inlow You may not like Christian Metal.  I have to confess I am not a HUGE fan but it is starting to grow on me.  One band in particular that I love is INLOW.  I might be a tad biased.  Two of the guys in the band the Lord blessed me with the opportunity of leading to Christ.  The other three guys I have also had a great relationship with.  I love these guys.  They represent Jesus really well.  While other Christian metal bands are not as “upfront” about their passion for Jesus, these guys are.  At their CD release show they were heard praying together before they began playing.  Furthermore, their lead singer (Caleb) proclaimed the beauty and gloriousness of Jesus in them getting their CD out…but he did not fail to mention that Jesus would have been glorious had they never cut a CD. 

Did I mention that these guys are not even 20 yet?  I am so proud of these guys and look forward to seeing God receive glory through their life of ministry.  I would like to encourage you to check out their website: INLOW ROCK!  And I would also like to encourage you to buy their CD.  It’s only 5.00 and you will be blessed and be a blessing.  These guys are trying to save up to go on tour and take the glory of God to the nations.  Help them out by purchasing a cd.

Buy INLOW: Prayers for only $4.99

Review of From Eternity to Here by Frank Viola

Author: Frank Violaviola

Pages: 320 pages

Publisher: David C. Cook

Price: 10.19

Genre: Christian Living/Theology

Quick Summary:

I first heard of Frank Viola in 1987 when he was pitching the Twins to the World Series. I was excited to review his book about Jesus. Then I discovered that this isn’t the same guy that pitched for the Twins. Of course I am joking. I had heard of Frank Viola a couple of years ago with his controversial book Pagan Christianity. I never read it. Now I want to.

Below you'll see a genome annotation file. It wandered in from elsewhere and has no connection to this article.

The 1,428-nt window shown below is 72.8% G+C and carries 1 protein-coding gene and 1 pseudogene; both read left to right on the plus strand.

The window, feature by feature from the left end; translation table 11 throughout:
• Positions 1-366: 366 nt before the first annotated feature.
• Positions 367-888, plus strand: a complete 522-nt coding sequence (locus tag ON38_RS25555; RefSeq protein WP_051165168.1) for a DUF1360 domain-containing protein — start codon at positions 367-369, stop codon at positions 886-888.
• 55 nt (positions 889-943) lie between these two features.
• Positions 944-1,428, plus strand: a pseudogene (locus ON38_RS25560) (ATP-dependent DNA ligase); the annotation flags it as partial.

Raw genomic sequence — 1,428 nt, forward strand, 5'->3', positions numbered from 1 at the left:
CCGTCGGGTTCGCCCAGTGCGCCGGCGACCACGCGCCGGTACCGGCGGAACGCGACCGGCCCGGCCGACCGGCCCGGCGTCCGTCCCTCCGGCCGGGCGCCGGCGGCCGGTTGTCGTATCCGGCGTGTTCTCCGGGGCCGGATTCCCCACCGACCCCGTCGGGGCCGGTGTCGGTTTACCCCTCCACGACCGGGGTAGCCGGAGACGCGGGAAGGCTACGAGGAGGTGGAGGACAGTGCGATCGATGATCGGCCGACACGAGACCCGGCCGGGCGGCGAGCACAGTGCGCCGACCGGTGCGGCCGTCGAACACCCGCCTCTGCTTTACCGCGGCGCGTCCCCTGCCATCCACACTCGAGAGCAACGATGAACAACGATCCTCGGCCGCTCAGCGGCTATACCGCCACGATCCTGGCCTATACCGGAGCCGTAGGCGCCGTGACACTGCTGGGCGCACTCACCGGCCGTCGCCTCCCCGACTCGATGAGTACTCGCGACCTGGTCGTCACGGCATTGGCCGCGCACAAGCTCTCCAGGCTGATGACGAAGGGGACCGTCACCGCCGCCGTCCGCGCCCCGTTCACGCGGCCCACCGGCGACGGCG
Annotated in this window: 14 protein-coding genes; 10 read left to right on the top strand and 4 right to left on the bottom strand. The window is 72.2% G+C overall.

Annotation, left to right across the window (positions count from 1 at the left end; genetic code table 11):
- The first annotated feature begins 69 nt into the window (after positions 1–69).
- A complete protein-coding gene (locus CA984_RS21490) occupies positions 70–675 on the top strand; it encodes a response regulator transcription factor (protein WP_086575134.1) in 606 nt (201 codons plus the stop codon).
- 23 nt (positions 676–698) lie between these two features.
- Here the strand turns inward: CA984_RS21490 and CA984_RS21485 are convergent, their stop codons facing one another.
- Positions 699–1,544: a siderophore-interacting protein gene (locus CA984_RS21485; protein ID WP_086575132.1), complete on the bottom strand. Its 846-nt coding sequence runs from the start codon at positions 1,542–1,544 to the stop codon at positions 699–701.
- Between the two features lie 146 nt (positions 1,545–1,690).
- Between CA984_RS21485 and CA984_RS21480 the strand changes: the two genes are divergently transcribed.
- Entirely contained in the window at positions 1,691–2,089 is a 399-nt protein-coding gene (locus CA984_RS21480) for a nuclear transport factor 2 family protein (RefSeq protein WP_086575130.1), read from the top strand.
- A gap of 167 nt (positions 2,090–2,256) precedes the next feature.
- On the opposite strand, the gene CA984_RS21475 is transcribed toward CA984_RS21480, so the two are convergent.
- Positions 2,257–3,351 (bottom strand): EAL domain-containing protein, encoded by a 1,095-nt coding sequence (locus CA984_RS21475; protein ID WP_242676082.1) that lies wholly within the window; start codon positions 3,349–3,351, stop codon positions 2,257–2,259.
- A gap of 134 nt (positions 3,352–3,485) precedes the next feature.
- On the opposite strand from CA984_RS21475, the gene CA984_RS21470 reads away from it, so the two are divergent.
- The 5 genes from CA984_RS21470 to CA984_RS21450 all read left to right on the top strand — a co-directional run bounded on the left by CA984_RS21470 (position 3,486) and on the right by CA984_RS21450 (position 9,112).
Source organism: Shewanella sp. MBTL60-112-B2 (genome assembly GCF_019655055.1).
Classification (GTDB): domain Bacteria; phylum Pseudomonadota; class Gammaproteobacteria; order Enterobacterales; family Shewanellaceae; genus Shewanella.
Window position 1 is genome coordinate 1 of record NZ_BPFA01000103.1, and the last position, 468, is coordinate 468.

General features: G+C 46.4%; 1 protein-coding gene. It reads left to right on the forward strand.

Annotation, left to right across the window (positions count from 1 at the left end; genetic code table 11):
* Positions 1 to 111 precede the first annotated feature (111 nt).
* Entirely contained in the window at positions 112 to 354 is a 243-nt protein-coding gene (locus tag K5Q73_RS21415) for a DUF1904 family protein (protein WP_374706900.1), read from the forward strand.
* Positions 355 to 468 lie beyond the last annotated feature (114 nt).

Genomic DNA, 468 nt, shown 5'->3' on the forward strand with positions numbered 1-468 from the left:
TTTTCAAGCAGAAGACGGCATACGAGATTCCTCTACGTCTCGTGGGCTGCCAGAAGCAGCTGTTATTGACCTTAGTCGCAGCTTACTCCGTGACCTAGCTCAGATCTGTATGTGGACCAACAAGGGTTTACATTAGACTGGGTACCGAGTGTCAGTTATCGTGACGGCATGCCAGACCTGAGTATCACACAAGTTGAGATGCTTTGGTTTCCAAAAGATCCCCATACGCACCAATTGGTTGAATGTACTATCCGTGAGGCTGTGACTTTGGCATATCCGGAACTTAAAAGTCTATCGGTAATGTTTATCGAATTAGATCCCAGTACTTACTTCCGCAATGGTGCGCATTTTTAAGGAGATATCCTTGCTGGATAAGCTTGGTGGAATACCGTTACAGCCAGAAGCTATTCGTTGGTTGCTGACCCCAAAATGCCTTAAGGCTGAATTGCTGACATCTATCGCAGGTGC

From Eternity to Here is Viola’s attempt to chart the three overarching divine themes revealed in Scripture. Viola believes that the metanarrative of holy writ is this: “The Father obtains a bride for His Son by the Spirit. He then builds a house in which He, the Son, and the bride dwell together in the Spirit. The Father, the Son, and the bride live in that house as an extended household and they have offspring by the Spirit. The offspring constitutes a family, a new humanity called the ‘body of Christ’.” (19)

The book is divided into three parts. In part one Viola is unveiling the bride, in part two the house of God is explained, and part three is given to the presenting the body and the family. Viola explains it this way, “The first is the story of a God who is an ageless romantic, driven by one consuming pursuit. The second is about a God who has sought since eternity to have a resting place, a habitation, a home. And the third reveals a God from another realm who visits planet earth to establish a heavenly colony that will give Him visible expression.” (17) Every bit of this book is given to telling those three stories (that’s really one big story).

What I Liked:

Viola is a very good writer. He is engaging and though provoking. The chapters are not laborious. This is actually a very fun read. More than all of that, however, I love the fact that Viola is Christ-centered. His “afterthought” gives me chills in its Christ-centered nature. Everything revolves around Christ. If this is the only message of this book and the central theme that it is proclaiming then count me as a fan. But is that really all there is to it…

What I Disliked:

Viola uses phrases and introduces themes that are huge to swallow. This book is subtitled “rediscovering the ageless purpose of God”. If that is the case then I would expect a little more teaching and attempts to prove his point. I am not sure that I disagree with Viola but I am at the same time not certain that I agree. He does not labor to prove his point but merely states it as so. At times I think he is given to far too much “sanctified imagination” and interprets the Bible more like Origen would. Is that wrong? I am not certain. There are times when I would put a question mark over whole sections or write out to the side “sounds more like Gnosticism”. It seems like he has a “spiritual” understanding of things; almost like trying to talk to a “spiritual” person from the Word of Faith movement.